Further to my post about Tony Blair yesterday, I haven’t been able to read any of his memoirs as yet because a) I haven’t bought it and b) I’m busy working my way through Decline and Fall.
Published at the same time, Chris Mullin’s diaries might not be the absolute inside track, but is probably more entertaining. Read more ›››
I watched Tony Blair being interviewed by Andrew Marr the other night, and I listened to his recorded interview with Richard Bacon on FiveLive yesterday, and you have to admit that he has still got it, whether you define ‘it’ as charisma, self-belief, spin or egomania.
Whatever ‘it’ is, he knocks Gordon Brown, David Cameron, Nick Clegg, David Miliband and Ed Balls into a cocked hat. Read more ›››
All in all the Parrot family did okay for Christmas prezzies. I won’t bore you with the details other than to say that one of my favourites is “Is it just me or is everything shit?“, the encyclopedia of modern life by Steve Love and Alan McArthur. It’s a grumpy old git of a read, but funny, entertaining and a jaundiced view of the world that strangely resonates.
I’m only up to the letter C category, but one of my favourites is number six on the list of “The 10 definitive Reasons Why Tony Blair Is Fucking Rubbish”: Read more ›››
Having a day off work, I thought I’d listen to Prime Minister’s Questions on the radio this afternoon. (What a saddo!) It’s usually good for a bit of a knockabout between TB and the oily leader of Her Madge’s opposition, but today’s session was even more eventful than usual when a couple of protesters from Fathers-4-Justice chucked condoms full of purple stained flour at Tone and Gordon (Bennett) Brown. Read more ›››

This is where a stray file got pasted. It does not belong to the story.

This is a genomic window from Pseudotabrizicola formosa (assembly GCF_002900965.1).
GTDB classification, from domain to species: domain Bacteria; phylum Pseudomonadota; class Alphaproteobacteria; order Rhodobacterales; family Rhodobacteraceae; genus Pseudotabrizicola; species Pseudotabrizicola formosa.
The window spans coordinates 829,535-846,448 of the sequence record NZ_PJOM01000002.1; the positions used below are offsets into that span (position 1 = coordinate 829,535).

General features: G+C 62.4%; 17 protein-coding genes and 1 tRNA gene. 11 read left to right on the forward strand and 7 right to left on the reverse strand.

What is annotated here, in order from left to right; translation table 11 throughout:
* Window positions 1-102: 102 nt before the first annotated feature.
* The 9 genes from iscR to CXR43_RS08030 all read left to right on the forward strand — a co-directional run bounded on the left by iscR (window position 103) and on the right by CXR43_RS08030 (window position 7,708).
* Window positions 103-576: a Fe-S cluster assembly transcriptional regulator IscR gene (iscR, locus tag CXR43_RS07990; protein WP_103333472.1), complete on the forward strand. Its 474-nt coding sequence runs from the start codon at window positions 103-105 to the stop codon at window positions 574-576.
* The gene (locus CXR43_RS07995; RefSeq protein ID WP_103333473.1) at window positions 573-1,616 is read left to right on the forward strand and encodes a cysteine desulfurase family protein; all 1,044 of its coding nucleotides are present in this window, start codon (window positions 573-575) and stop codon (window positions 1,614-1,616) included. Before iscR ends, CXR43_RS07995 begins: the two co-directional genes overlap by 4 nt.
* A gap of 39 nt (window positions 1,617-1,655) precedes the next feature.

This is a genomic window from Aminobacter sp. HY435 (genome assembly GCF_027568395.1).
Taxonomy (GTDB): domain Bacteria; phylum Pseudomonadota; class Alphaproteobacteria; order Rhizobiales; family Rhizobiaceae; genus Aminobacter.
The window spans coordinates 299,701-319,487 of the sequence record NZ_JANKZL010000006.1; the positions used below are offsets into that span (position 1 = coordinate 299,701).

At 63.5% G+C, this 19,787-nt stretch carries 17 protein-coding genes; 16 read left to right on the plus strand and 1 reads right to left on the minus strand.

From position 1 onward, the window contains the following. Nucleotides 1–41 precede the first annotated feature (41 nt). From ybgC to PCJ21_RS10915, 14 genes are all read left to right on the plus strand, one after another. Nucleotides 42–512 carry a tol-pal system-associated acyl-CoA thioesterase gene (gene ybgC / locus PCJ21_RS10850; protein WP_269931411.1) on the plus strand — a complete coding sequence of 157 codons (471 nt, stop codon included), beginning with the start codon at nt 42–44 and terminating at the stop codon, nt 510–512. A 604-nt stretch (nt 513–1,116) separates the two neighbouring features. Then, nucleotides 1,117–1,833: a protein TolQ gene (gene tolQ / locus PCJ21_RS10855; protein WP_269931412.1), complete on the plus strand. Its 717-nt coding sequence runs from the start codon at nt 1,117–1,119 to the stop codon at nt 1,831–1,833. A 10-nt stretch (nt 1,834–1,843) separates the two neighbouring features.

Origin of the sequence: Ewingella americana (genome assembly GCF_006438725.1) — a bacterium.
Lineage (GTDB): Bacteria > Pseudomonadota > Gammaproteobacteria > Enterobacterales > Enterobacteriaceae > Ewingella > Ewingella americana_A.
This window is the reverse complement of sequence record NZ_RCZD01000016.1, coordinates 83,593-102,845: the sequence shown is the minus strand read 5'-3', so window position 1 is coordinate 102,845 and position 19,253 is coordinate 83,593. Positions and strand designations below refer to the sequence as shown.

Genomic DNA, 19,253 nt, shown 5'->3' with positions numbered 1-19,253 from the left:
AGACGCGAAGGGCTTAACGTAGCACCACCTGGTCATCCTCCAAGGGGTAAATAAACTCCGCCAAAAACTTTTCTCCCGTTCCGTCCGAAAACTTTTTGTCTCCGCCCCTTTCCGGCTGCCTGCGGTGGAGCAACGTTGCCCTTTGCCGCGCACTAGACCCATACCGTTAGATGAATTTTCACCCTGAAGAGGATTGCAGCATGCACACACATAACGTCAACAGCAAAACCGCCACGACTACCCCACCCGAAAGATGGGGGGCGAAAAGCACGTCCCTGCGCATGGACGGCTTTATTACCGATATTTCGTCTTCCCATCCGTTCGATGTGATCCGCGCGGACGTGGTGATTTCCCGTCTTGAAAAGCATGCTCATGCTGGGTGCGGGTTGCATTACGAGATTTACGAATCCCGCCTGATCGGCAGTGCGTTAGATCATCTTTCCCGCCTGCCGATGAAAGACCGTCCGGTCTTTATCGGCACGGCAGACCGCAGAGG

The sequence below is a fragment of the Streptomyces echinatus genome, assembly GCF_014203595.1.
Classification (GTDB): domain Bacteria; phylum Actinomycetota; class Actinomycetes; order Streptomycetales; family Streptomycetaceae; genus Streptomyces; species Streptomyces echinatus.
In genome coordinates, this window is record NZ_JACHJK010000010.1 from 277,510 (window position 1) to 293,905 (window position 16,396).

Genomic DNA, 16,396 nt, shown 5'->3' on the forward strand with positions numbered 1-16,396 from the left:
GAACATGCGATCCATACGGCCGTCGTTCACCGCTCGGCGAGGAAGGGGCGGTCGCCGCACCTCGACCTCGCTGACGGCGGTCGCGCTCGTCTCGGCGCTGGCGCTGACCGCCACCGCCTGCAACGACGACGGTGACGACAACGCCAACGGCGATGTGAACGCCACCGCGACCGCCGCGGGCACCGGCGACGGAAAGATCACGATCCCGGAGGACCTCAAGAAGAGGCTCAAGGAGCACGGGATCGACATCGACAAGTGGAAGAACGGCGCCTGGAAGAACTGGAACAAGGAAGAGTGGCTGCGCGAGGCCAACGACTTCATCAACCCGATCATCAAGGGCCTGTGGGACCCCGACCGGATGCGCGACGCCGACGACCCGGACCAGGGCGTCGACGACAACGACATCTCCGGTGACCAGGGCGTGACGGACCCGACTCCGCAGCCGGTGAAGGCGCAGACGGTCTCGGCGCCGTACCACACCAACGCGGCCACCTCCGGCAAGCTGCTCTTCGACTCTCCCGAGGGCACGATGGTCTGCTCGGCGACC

So George Bush experienced fish, chips and mushy peas while visiting the Dun Cow in Tony Blair’s Sedgefield constituency. Now while we like to think that it is great to introduce visiting Americans and others to one of our national dishes, it may just be that they’ve tried it before. Take Ye Olde English Fish N Chip Shoppe in Maine. Either it is patronised by nostalgic ex-pats, or there really is a market out there. Read more ›››
Tony Blair’s success in winning over the Labour faithful at their party conference in Bournemouth yesterday prompted me to go back to The Political Animal by Jeremy Paxman.
It was a Christmas gift from my son last year (okay, so I chose it) and is a good analysis of why someone might want to become a politician. Would you have got up on stage in front of hundreds of people, with millions more watching at home, knowing you could be completely humiliated? Read more ›››
One of the joys of my weekend is the Sunday Times. The first I do in the morning is to take a cup of tea into the office and go online to enter the ‘Where Was I’ competition in the travel section. Not that I ever expect to win the holiday prize, it’s more the challenge of solving the puzzle and sharpening up my web searching skills. The answers this week are Lullingstone and Chartwell, home of Winston Churchill. Read more ›››
I was amazed to read in the Manchester Evening News yesterday that you can buy a George W Bush action figure in the US for a cent under $30. At just over a foot high, you simply “press the button on George’s back to hear him say 17 powerful and patriotic phrases” although it doesn’t specify in which part of the doll’s anatomy they have placed the speaker!
Obviously I’ve led a very sheltered life because a Guardian article from April 2002 reported that a doll of Osama Bin Laden was out-selling one of Tony Blair. Then I found a more recent Tony doll which has a clip of him addressing the US Senate and House of Representatives in July. Read more ›››